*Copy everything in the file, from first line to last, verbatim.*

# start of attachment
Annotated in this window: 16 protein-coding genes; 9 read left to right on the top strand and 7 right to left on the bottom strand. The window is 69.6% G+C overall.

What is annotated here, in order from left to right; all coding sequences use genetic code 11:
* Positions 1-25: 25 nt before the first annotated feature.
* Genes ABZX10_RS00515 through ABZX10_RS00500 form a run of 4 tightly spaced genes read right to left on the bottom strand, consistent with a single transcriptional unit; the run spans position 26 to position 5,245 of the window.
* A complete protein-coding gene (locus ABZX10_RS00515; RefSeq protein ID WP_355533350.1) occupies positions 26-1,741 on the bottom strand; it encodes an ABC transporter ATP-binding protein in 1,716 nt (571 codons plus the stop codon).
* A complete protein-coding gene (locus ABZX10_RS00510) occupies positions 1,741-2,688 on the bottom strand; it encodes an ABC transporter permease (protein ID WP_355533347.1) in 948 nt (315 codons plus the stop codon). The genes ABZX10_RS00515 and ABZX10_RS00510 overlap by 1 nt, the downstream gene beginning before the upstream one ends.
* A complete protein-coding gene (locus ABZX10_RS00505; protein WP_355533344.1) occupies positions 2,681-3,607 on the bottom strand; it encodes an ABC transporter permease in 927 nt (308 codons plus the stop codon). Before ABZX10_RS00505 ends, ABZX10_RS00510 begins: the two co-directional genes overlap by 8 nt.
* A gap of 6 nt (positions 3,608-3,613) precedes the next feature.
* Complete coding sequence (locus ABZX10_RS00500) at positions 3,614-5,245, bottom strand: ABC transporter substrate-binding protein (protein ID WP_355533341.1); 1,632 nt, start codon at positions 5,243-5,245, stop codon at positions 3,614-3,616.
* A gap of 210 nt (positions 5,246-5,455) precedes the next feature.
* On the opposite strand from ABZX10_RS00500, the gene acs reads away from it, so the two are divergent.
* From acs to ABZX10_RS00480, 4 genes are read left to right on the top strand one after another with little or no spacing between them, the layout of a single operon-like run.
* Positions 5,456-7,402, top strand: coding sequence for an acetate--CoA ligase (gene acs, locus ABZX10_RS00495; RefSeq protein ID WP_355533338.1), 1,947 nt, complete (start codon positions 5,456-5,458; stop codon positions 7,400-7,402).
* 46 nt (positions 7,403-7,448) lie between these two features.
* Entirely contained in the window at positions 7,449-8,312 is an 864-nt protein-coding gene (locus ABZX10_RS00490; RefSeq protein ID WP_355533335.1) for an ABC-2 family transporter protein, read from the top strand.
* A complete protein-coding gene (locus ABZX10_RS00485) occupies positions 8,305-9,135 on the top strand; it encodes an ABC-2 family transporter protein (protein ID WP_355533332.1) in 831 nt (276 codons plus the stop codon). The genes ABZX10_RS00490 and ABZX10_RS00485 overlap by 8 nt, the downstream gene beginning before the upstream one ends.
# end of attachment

Annotated in this window: 16 protein-coding genes; 9 read left to right on the top strand and 7 right to left on the bottom strand. The window is 69.6% G+C overall.

What is annotated here, in order from left to right; all coding sequences use genetic code 11:
* Positions 1-25: 25 nt before the first annotated feature.
* Genes ABZX10_RS00515 through ABZX10_RS00500 form a run of 4 tightly spaced genes read right to left on the bottom strand, consistent with a single transcriptional unit; the run spans position 26 to position 5,245 of the window.
* A complete protein-coding gene (locus ABZX10_RS00515; RefSeq protein ID WP_355533350.1) occupies positions 26-1,741 on the bottom strand; it encodes an ABC transporter ATP-binding protein in 1,716 nt (571 codons plus the stop codon).
* A complete protein-coding gene (locus ABZX10_RS00510) occupies positions 1,741-2,688 on the bottom strand; it encodes an ABC transporter permease (protein ID WP_355533347.1) in 948 nt (315 codons plus the stop codon). The genes ABZX10_RS00515 and ABZX10_RS00510 overlap by 1 nt, the downstream gene beginning before the upstream one ends.
* A complete protein-coding gene (locus ABZX10_RS00505; protein WP_355533344.1) occupies positions 2,681-3,607 on the bottom strand; it encodes an ABC transporter permease in 927 nt (308 codons plus the stop codon). Before ABZX10_RS00505 ends, ABZX10_RS00510 begins: the two co-directional genes overlap by 8 nt.
* A gap of 6 nt (positions 3,608-3,613) precedes the next feature.
* Complete coding sequence (locus ABZX10_RS00500) at positions 3,614-5,245, bottom strand: ABC transporter substrate-binding protein (protein ID WP_355533341.1); 1,632 nt, start codon at positions 5,243-5,245, stop codon at positions 3,614-3,616.
* A gap of 210 nt (positions 5,246-5,455) precedes the next feature.
* On the opposite strand from ABZX10_RS00500, the gene acs reads away from it, so the two are divergent.
* From acs to ABZX10_RS00480, 4 genes are read left to right on the top strand one after another with little or no spacing between them, the layout of a single operon-like run.
* Positions 5,456-7,402, top strand: coding sequence for an acetate--CoA ligase (gene acs, locus ABZX10_RS00495; RefSeq protein ID WP_355533338.1), 1,947 nt, complete (start codon positions 5,456-5,458; stop codon positions 7,400-7,402).
* 46 nt (positions 7,403-7,448) lie between these two features.
* Entirely contained in the window at positions 7,449-8,312 is an 864-nt protein-coding gene (locus ABZX10_RS00490; RefSeq protein ID WP_355533335.1) for an ABC-2 family transporter protein, read from the top strand.
* A complete protein-coding gene (locus ABZX10_RS00485) occupies positions 8,305-9,135 on the top strand; it encodes an ABC-2 family transporter protein (protein ID WP_355533332.1) in 831 nt (276 codons plus the stop codon). The genes ABZX10_RS00490 and ABZX10_RS00485 overlap by 8 nt, the downstream gene beginning before the upstream one ends.